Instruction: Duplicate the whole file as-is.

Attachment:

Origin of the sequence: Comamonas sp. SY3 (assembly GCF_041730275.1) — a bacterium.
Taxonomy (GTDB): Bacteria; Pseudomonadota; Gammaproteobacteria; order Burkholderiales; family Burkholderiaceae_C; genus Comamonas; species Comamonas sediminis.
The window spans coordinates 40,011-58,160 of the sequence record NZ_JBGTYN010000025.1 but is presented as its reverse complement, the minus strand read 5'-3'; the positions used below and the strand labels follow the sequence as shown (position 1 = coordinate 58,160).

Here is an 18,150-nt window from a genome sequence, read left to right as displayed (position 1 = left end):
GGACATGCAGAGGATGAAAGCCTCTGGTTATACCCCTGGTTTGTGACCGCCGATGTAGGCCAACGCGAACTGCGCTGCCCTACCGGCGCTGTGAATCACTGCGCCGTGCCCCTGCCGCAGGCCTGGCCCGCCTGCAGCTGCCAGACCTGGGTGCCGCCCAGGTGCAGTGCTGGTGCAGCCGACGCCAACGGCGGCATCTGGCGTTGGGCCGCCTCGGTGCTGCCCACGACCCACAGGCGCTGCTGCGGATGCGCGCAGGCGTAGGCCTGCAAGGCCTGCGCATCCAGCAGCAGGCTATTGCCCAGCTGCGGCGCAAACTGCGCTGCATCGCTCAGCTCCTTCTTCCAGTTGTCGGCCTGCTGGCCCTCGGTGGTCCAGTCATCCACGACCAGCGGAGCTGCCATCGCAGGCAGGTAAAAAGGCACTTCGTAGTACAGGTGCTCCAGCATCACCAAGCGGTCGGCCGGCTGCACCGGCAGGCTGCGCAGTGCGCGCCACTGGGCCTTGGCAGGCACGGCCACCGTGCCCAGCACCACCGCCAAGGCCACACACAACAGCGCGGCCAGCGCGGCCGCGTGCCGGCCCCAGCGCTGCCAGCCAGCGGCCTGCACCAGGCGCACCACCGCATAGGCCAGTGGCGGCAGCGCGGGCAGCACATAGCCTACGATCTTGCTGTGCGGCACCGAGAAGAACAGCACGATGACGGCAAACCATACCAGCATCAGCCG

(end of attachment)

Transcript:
Origin of the sequence: Comamonas sp. SY3 (assembly GCF_041730275.1) — a bacterium.
Taxonomy (GTDB): Bacteria; Pseudomonadota; Gammaproteobacteria; order Burkholderiales; family Burkholderiaceae_C; genus Comamonas; species Comamonas sediminis.
The window spans coordinates 40,011-58,160 of the sequence record NZ_JBGTYN010000025.1 but is presented as its reverse complement, the minus strand read 5'-3'; the positions used below and the strand labels follow the sequence as shown (position 1 = coordinate 58,160).

Here is an 18,150-nt window from a genome sequence, read left to right as displayed (position 1 = left end):
GGACATGCAGAGGATGAAAGCCTCTGGTTATACCCCTGGTTTGTGACCGCCGATGTAGGCCAACGCGAACTGCGCTGCCCTACCGGCGCTGTGAATCACTGCGCCGTGCCCCTGCCGCAGGCCTGGCCCGCCTGCAGCTGCCAGACCTGGGTGCCGCCCAGGTGCAGTGCTGGTGCAGCCGACGCCAACGGCGGCATCTGGCGTTGGGCCGCCTCGGTGCTGCCCACGACCCACAGGCGCTGCTGCGGATGCGCGCAGGCGTAGGCCTGCAAGGCCTGCGCATCCAGCAGCAGGCTATTGCCCAGCTGCGGCGCAAACTGCGCTGCATCGCTCAGCTCCTTCTTCCAGTTGTCGGCCTGCTGGCCCTCGGTGGTCCAGTCATCCACGACCAGCGGAGCTGCCATCGCAGGCAGGTAAAAAGGCACTTCGTAGTACAGGTGCTCCAGCATCACCAAGCGGTCGGCCGGCTGCACCGGCAGGCTGCGCAGTGCGCGCCACTGGGCCTTGGCAGGCACGGCCACCGTGCCCAGCACCACCGCCAAGGCCACACACAACAGCGCGGCCAGCGCGGCCGCGTGCCGGCCCCAGCGCTGCCAGCCAGCGGCCTGCACCAGGCGCACCACCGCATAGGCCAGTGGCGGCAGCGCGGGCAGCACATAGCCTACGATCTTGCTGTGCGGCACCGAGAAGAACAGCACGATGACGGCAAACCATACCAGCATCAGCCG